Unlike the first version of this code, which used the exact same salt and IV values every time, this newer version will generate random salt and IV values each time. Since salt and IV must be the same between the encryption and decryption of a given string, the salt and IV is prepended to the cipher text upon encryption and extracted from it again in order to perform the decryption. The result of this is that encrypting the exact same plaintext with the exact same password gives and entirely different ciphertext result each time.

The "strength" of using this comes from using the RijndaelManaged class to perform the encryption for you, along with using the Rfc2898DeriveBytes function of the System.Security.Cryptography namespace which will generate your encryption key using a standard and secure algorithm (specifically, PBKDF2) based upon the string-based password you supply. (Note this is an improvement of the first version's use of the older PBKDF1 algorithm).

Finally, it's important to note that this is still unauthenticated encryption. Encryption alone provides only privacy (i.e. message is unknown to 3rd parties), whilst authenticated encryption aims to provide both privacy and authenticity (i.e. recipient knows message was sent by the sender).

Without knowing your exact requirements, it's difficult to say whether the code here is sufficiently secure for your needs, however, it has been produced to deliver a good balance between relative simplicity of implementation vs "quality". For example, if your "receiver" of an encrypted string is receiving the string directly from a trusted "sender", then authentication may not even be necessary.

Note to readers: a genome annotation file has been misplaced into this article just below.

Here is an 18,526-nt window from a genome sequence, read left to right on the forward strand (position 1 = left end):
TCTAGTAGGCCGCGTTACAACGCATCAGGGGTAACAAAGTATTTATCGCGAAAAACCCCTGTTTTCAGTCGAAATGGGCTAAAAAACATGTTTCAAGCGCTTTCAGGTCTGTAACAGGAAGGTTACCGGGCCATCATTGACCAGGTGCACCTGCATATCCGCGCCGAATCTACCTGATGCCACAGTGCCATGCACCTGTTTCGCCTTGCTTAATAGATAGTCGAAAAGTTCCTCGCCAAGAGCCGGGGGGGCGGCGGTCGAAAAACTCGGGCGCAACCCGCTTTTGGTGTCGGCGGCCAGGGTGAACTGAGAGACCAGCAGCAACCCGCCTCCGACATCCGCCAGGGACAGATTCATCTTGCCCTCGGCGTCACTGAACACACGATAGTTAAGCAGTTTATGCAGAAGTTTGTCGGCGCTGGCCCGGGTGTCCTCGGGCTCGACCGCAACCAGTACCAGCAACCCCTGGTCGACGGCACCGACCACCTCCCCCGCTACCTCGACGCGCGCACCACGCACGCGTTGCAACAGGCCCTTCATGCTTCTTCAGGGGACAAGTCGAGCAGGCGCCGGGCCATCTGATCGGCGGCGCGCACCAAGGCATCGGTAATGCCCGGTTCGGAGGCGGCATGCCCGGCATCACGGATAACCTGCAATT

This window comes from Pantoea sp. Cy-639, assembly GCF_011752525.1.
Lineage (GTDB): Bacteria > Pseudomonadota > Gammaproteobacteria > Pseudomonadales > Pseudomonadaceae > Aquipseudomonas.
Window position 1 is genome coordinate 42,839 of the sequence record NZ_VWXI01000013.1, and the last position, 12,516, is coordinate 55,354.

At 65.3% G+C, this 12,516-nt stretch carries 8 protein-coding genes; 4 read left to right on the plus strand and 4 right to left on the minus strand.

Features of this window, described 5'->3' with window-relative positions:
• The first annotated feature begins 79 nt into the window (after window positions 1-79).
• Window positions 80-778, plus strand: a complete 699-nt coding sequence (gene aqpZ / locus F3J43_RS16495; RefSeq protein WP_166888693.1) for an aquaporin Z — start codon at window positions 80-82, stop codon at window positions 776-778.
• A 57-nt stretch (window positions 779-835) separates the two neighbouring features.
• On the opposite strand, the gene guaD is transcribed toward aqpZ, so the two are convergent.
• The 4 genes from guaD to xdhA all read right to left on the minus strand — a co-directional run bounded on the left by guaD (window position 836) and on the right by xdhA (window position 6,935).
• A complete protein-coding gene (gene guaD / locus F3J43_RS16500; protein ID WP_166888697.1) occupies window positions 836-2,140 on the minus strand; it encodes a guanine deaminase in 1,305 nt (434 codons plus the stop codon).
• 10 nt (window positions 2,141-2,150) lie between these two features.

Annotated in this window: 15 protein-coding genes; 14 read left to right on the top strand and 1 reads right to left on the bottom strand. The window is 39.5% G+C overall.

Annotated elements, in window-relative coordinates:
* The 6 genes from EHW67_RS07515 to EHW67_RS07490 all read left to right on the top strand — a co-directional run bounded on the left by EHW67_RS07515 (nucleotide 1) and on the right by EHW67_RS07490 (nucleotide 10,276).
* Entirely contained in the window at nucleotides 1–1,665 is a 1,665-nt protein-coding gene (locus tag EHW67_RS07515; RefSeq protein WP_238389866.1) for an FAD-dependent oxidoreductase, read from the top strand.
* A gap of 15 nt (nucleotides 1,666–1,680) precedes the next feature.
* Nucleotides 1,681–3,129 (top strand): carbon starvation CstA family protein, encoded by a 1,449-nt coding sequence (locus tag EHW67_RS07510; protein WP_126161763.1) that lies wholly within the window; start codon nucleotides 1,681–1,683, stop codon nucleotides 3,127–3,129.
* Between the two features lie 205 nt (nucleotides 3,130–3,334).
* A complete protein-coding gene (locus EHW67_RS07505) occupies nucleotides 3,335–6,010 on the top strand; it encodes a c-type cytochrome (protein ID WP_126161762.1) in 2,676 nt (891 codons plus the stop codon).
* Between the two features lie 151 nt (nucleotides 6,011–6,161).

If you do require something more complex, and which offers authenticated encryption, check out this post for an implementation.

Here's the code:

using System;
using System.Text;
using System.Security.Cryptography;
using System.IO;
using System.Linq;

namespace EncryptStringSample
{
    public static class StringCipher
    {
        // This constant is used to determine the keysize of the encryption algorithm in bits.
        // We divide this by 8 within the code below to get the equivalent number of bytes.
        private const int Keysize = 256;

        // This constant determines the number of iterations for the password bytes generation function.
        private const int DerivationIterations = 1000;

        public static string Encrypt(string plainText, string passPhrase)
        {
            // Salt and IV is randomly generated each time, but is preprended to encrypted cipher text
            // so that the same Salt and IV values can be used when decrypting.